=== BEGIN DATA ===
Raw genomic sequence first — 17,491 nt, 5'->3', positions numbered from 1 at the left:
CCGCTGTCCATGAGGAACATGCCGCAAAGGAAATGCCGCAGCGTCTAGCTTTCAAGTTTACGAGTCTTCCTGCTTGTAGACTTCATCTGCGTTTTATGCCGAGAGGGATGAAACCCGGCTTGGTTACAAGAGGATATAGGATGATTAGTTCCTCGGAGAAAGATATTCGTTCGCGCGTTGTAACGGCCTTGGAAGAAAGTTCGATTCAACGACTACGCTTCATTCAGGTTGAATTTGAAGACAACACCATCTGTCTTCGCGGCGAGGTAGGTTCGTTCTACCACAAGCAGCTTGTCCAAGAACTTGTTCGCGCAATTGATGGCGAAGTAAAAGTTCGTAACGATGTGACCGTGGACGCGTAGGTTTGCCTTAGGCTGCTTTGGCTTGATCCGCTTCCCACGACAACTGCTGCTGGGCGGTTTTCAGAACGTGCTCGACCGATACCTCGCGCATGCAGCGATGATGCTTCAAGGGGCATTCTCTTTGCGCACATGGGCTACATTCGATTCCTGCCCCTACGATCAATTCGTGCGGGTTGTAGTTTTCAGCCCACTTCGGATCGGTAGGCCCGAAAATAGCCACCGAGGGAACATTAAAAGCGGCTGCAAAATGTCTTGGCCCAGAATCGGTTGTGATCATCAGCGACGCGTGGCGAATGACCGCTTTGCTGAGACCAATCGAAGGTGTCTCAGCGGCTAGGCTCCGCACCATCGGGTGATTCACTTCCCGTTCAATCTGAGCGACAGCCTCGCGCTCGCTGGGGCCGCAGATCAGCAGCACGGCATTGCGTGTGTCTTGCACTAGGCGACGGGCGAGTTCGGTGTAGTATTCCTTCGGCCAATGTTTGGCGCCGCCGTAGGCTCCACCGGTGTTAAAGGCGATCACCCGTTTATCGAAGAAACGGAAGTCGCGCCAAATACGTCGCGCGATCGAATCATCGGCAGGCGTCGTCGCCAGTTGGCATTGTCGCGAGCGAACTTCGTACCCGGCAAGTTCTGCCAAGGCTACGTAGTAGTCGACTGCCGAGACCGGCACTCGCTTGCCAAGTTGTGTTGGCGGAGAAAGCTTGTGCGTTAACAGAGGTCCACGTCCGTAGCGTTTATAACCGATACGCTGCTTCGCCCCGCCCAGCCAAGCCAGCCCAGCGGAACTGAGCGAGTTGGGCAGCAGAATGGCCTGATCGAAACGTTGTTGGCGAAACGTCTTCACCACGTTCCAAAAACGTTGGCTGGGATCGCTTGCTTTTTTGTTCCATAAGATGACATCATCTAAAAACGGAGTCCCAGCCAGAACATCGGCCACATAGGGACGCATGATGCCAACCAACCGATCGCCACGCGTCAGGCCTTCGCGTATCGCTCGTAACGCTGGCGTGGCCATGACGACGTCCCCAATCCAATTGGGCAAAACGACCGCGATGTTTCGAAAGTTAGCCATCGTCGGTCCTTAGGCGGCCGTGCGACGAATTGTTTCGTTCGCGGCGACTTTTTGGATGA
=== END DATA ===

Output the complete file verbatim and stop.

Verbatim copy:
Raw genomic sequence first — 17,491 nt, 5'->3', positions numbered from 1 at the left:
CCGCTGTCCATGAGGAACATGCCGCAAAGGAAATGCCGCAGCGTCTAGCTTTCAAGTTTACGAGTCTTCCTGCTTGTAGACTTCATCTGCGTTTTATGCCGAGAGGGATGAAACCCGGCTTGGTTACAAGAGGATATAGGATGATTAGTTCCTCGGAGAAAGATATTCGTTCGCGCGTTGTAACGGCCTTGGAAGAAAGTTCGATTCAACGACTACGCTTCATTCAGGTTGAATTTGAAGACAACACCATCTGTCTTCGCGGCGAGGTAGGTTCGTTCTACCACAAGCAGCTTGTCCAAGAACTTGTTCGCGCAATTGATGGCGAAGTAAAAGTTCGTAACGATGTGACCGTGGACGCGTAGGTTTGCCTTAGGCTGCTTTGGCTTGATCCGCTTCCCACGACAACTGCTGCTGGGCGGTTTTCAGAACGTGCTCGACCGATACCTCGCGCATGCAGCGATGATGCTTCAAGGGGCATTCTCTTTGCGCACATGGGCTACATTCGATTCCTGCCCCTACGATCAATTCGTGCGGGTTGTAGTTTTCAGCCCACTTCGGATCGGTAGGCCCGAAAATAGCCACCGAGGGAACATTAAAAGCGGCTGCAAAATGTCTTGGCCCAGAATCGGTTGTGATCATCAGCGACGCGTGGCGAATGACCGCTTTGCTGAGACCAATCGAAGGTGTCTCAGCGGCTAGGCTCCGCACCATCGGGTGATTCACTTCCCGTTCAATCTGAGCGACAGCCTCGCGCTCGCTGGGGCCGCAGATCAGCAGCACGGCATTGCGTGTGTCTTGCACTAGGCGACGGGCGAGTTCGGTGTAGTATTCCTTCGGCCAATGTTTGGCGCCGCCGTAGGCTCCACCGGTGTTAAAGGCGATCACCCGTTTATCGAAGAAACGGAAGTCGCGCCAAATACGTCGCGCGATCGAATCATCGGCAGGCGTCGTCGCCAGTTGGCATTGTCGCGAGCGAACTTCGTACCCGGCAAGTTCTGCCAAGGCTACGTAGTAGTCGACTGCCGAGACCGGCACTCGCTTGCCAAGTTGTGTTGGCGGAGAAAGCTTGTGCGTTAACAGAGGTCCACGTCCGTAGCGTTTATAACCGATACGCTGCTTCGCCCCGCCCAGCCAAGCCAGCCCAGCGGAACTGAGCGAGTTGGGCAGCAGAATGGCCTGATCGAAACGTTGTTGGCGAAACGTCTTCACCACGTTCCAAAAACGTTGGCTGGGATCGCTTGCTTTTTTGTTCCATAAGATGACATCATCTAAAAACGGAGTCCCAGCCAGAACATCGGCCACATAGGGACGCATGATGCCAACCAACCGATCGCCACGCGTCAGGCCTTCGCGTATCGCTCGTAACGCTGGCGTGGCCATGACGACGTCCCCAATCCAATTGGGCAAAACGACCGCGATGTTTCGAAAGTTAGCCATCGTCGGTCCTTAGGCGGCCGTGCGACGAATTGTTTCGTTCGCGGCGACTTTTTGGATGA